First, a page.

A new Associated Press/GfK found that only one-third of Americans say most people can be trusted. And I thought squirrels were paranoid. (More)
Of course, it’s not paranoia if they’re really out to get you, and for squirrels that’s often true. A lot of animals have the misguided notion that we’re food. That’s why we hop-and-stop when we’re out in the open. We can leap up to six feet in a single bound and even farther between tree branches, while freezing in place confuses animals that hunt by movement and gives us time to look for the best escape routes. We also sit up and lift our food to our mouths while we eat, so we can look around, just in case something’s watching and thinks “Now that you mention it, I’m hungry too….”
But life isn’t like that for most Americans, so I’m kind of surprised that only one-third of you trust each other:
Americans don’t trust each other anymore.
We’re not talking about the loss of faith in big institutions such as the government, the church or Wall Street, which fluctuates with events. For four decades, a gut-level ingredient of democracy – trust in the other fellow – has been quietly draining away.
These days, only one-third of Americans say most people can be trusted. Half felt that way in 1972, when the General Social Survey first asked the question.
Forty years later, a record high of nearly two-thirds say “you can’t be too careful” in dealing with people.
That’s a feeling that has no grounding in reality for most Americans. Take driving, for example. Squirrels don’t drive but I watch you humans do it, and most of you drive sensibly most of the time. I know defensive driving schools teach you to assume other drivers will make mistakes, but you couldn’t drive at all if you assume that most other drivers are just waiting for a chance to hit you.
In fact, our entire economy is based on trust. The Federal Reserve has only $1 in actual currency for every $40 in economic activity. The other $39 exists in bank records and other pledges of mutual trust. When that trust really breaks down, we have bank runs and other financial catastrophes. But the vast majority of the time, you go into a store and buy stuff and swipe your ATM card and computers move digits from Here to There.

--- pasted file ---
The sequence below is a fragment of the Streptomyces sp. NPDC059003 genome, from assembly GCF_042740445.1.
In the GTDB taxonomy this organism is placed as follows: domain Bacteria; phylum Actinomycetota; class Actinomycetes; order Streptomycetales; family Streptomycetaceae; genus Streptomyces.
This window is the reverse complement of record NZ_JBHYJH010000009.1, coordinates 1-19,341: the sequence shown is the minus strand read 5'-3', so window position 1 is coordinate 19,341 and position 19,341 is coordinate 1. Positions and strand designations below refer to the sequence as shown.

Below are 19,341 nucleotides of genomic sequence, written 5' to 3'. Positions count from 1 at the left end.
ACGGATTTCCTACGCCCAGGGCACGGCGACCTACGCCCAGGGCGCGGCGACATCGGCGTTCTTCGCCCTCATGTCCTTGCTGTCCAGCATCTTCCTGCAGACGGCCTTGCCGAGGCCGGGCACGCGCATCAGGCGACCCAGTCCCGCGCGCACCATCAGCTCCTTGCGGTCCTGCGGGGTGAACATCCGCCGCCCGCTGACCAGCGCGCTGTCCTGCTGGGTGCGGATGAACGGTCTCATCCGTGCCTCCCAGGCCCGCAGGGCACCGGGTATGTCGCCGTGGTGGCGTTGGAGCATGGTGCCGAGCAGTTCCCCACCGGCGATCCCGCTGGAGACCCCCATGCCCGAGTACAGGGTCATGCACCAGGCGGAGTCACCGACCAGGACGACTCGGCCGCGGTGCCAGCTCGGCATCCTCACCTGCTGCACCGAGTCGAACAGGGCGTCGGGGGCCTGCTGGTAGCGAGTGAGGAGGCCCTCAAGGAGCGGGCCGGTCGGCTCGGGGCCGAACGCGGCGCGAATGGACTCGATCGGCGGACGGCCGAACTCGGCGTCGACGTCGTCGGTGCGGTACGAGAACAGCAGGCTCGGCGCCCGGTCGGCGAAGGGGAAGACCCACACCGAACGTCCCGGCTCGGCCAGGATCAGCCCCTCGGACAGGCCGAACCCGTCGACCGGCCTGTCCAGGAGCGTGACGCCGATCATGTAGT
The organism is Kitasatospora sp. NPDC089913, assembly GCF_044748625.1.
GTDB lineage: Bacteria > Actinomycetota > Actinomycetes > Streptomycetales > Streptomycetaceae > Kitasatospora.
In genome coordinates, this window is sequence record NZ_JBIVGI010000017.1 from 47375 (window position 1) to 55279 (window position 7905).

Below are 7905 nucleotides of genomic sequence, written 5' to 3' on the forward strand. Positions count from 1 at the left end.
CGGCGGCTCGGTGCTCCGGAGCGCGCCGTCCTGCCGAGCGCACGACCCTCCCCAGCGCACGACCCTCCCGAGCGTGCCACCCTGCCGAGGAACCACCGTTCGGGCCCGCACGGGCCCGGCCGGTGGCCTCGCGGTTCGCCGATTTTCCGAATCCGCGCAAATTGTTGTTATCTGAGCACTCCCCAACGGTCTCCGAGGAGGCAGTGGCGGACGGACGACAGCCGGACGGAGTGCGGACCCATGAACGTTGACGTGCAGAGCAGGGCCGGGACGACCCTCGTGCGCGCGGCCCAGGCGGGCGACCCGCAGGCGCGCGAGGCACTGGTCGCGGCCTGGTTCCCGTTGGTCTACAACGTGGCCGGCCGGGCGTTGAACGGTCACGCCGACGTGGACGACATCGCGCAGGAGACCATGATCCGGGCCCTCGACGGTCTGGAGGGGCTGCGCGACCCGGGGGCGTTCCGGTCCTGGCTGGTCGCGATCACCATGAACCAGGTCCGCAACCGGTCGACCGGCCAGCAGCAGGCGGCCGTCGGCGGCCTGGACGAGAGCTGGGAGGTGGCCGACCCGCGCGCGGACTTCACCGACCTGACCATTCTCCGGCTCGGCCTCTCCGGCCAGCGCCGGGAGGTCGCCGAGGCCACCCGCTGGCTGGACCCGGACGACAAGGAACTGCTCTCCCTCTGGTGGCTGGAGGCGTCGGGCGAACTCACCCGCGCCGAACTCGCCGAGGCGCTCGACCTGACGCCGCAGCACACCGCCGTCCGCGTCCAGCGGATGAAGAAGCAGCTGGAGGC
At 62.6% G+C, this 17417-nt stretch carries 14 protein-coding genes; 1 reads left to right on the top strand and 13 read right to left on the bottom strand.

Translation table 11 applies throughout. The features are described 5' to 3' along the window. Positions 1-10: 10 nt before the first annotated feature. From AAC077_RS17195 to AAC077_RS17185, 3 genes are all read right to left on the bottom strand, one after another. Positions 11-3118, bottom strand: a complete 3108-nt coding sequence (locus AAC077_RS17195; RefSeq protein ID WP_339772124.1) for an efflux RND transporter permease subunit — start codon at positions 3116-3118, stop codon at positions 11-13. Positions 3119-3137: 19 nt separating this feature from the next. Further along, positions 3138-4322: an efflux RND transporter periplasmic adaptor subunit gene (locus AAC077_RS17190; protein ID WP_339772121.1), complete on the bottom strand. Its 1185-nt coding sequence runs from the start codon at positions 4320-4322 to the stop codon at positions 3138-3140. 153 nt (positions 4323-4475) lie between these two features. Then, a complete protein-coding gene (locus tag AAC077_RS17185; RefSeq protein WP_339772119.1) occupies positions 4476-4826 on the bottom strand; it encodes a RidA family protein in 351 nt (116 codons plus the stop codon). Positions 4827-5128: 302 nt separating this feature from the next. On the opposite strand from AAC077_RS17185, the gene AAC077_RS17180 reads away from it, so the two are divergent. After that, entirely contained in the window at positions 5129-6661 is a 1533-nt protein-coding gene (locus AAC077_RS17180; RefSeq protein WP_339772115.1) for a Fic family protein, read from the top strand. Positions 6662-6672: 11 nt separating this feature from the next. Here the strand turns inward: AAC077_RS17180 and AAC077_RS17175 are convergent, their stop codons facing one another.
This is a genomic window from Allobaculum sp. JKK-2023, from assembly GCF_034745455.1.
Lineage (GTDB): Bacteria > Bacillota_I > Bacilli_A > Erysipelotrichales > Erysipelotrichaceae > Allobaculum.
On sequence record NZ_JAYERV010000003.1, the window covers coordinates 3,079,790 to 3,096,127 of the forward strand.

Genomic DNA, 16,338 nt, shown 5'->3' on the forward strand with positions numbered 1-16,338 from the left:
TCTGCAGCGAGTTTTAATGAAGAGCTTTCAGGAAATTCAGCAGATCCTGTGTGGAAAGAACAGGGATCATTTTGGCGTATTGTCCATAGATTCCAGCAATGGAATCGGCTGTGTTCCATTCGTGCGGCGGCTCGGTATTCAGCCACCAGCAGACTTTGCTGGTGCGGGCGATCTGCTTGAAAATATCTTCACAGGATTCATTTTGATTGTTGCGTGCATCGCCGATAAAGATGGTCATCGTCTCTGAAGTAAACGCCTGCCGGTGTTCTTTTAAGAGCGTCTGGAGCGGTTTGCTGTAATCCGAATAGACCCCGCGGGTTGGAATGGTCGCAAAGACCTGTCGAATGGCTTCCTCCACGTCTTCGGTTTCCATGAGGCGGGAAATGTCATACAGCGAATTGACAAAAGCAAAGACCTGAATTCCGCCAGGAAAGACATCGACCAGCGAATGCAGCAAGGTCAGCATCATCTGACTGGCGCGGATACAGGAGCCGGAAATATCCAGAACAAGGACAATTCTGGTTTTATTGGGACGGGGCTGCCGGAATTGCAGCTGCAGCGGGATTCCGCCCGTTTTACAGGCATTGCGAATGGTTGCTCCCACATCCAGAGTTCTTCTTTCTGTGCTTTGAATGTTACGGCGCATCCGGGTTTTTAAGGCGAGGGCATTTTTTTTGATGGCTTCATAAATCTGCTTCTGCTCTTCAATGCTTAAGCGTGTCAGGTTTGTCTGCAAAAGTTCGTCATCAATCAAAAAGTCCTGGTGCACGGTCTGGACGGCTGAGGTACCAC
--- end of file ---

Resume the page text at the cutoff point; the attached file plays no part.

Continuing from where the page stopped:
So if Americans routinely act as if you trust each other, why do two-thirds say you don’t? The Associated Press’ Connie Cass explains:
There’s no single explanation for Americans’ loss of trust.
The best-known analysis comes from Bowling Alone author Robert Putnam’s nearly two decades of studying the United States’ declining “social capital,” including trust.
Putnam says Americans have abandoned their bowling leagues and Elks lodges to stay home and watch TV. Less socializing and fewer community meetings make people less trustful than the “long civic generation” that came of age during the Depression and World War II.
But Americans are more connected than ever, as we saw last summer in Lee Rainie and Barry Wellman’s Networked. Organized groups like bowling leagues may be fading, but Americans are increasingly talking, texting, tweeting, and otherwise sharing with friends almost constantly. A study last October found that 60% of employees used social media several times a day at work. The idea that the internet has left us alone and isolated is simply false.
So what else might explain the decline in trust. Cass also interviewed political science professor Eric Uslander, whose 2003 paper cited economic inequality as a key factor:
Trust has declined as the gap between the nation’s rich and poor gapes ever wider, Uslaner says, and more and more Americans feel shut out. They’ve lost their sense of a shared fate. Tellingly, trust rises with wealth.
“People who believe the world is a good place and it’s going to get better and you can help make it better, they will be trusting,” Uslaner said. “If you believe it’s dark and driven by outside forces you can’t control, you will be a mistruster.”
The Equality Trust group in Britain found a worldwide pattern linking economic inequality and loss of community trust:
The decline of trust in the AP/GfK poll has been mostly among white Americans:
African-Americans consistently have expressed far less faith in “most people” than the white majority does. Racism, discrimination and a high rate of poverty destroy trust.
Nearly 8 in 10 African-Americans, in the 2012 survey conducted by NORC at the University of Chicago with principal funding from the National Science Foundation, felt that “you can’t be too careful.” That figure has held remarkably steady across the 25 GSS surveys since 1972.
I get that. Data show racial minorities face extra challenges in finding jobs, not to mention treatment by police. On the other hand, black and Hispanics are more optimistic than whites about their futures, and black voters turned out in higher percentages than whites in 2008 and 2012.
Which brings me back to Americans saying they don’t trust each other, but most people generally acting as if they do each other. So I have a theory. When it comes to polls on trust, you hop to the conclusion that you can’t be too careful, but if you’d stop to think about the question you’d realize you trust each other more than you think.
So hop less and stop more. I’d say to be more squirrely, but apparently some of you think that means dishonest. Talk about paranoid….
Good day and good nuts